Latitude North And South
Iceland at 65 degrees North latitude is home to 870 species of native plants and abundant various animal life. Compare this with the Isle of Georgia at just 54 degrees South latitude where there are only 18 species of native plants and animal life is almost non-existent. The same latitude as Canada or England in the North where dense forests of various tall trees abound, the infamous Captain Cook wrote of Georgia that he was unable to find a single shrub large enough to make a toothpick! Cook wrote, “Not a tree was to be seen. The lands which lie to the south are doomed by nature to perpetual frigidness – never to feel the warmth of the sun’s rays; whose horrible and savage aspect I have not words to describe. Even marine life is sparse in certain tracts of vast extent, and the sea-bird is seldom observed flying over such lonely wastes. The contrasts between the limits of organic life in Arctic and Antarctic zones is very remarkable and significant.”
At places of comparable latitude North and South, the Sun behaves very differently than it would on a spinning ball Earth but precisely how it should on a flat Earth. For example, the longest summer days North of the equator are much longer than those South of the equator, and the shortest winter days North of the equator are much shorter than the shortest South of the equator. This is inexplicable on a uniformly spinning, wobbling ball Earth but fits exactly on the flat model with the Sun traveling circles over and around the Earth from Tropic to Tropic.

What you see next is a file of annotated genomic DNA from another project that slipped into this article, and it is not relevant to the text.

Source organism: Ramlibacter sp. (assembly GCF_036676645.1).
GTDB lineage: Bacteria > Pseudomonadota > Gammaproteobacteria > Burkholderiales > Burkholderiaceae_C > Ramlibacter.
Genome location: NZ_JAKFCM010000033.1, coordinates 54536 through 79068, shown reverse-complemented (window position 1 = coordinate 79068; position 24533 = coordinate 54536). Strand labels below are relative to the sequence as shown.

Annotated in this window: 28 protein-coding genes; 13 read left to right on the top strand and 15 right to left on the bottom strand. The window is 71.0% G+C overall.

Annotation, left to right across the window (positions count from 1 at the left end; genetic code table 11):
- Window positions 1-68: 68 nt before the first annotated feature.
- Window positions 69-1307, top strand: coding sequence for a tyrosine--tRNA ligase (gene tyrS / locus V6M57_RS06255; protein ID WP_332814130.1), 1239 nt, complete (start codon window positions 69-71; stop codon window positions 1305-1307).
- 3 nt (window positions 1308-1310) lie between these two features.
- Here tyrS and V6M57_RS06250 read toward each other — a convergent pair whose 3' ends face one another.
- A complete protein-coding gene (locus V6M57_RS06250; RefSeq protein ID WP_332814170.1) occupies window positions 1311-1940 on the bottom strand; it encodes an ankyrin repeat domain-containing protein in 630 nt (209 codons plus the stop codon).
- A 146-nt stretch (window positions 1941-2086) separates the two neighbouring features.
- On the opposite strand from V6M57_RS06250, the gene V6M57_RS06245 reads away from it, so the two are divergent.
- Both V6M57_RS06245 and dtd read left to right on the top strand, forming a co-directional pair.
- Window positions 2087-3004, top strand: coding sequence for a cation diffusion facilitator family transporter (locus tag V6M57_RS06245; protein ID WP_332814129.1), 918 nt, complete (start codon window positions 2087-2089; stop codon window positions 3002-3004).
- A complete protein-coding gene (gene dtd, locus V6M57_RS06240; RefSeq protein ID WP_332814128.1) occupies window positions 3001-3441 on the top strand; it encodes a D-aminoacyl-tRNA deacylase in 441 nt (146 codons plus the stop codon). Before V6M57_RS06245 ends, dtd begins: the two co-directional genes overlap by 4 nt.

At places of comparable latitude North and South, dawn and dusk happen very differently than they would on a spinning ball, but precisely how they should on a flat Earth. In the North dawn and dusk come slowly and last far longer than in the South where they come and go very quickly. Certain places in the North twilight can last for over an hour while at comparable Southern latitudes within a few minutes the sunlight completely disappears. This is inexplicable on a uniformly spinning, wobbling ball Earth but is exactly what is expected on a flat Earth with the Sun traveling faster, wider circles over the South and slower, narrower circles over the North.
If the Sun circles over and around the Earth every 24 hours, steadily travelling from Tropic to Tropic every 6 months, it follows that the Northern, central region would annually receive far more heat and sunlight than the Southern circumferential region. Since the Sun must sweep over the larger Southern region in the same 24 hours it has to pass over the smaller Northern region, its passage must necessarily be proportionally faster as well. This perfectly explains the differences in Arctic/Antarctic temperatures, seasons, length of daylight, plant and animal life; this is why the Antarctic morning dawn and evening twilight are very abrupt compared with the North; and this explains why many midsummer Arctic nights the Sun does not set at all!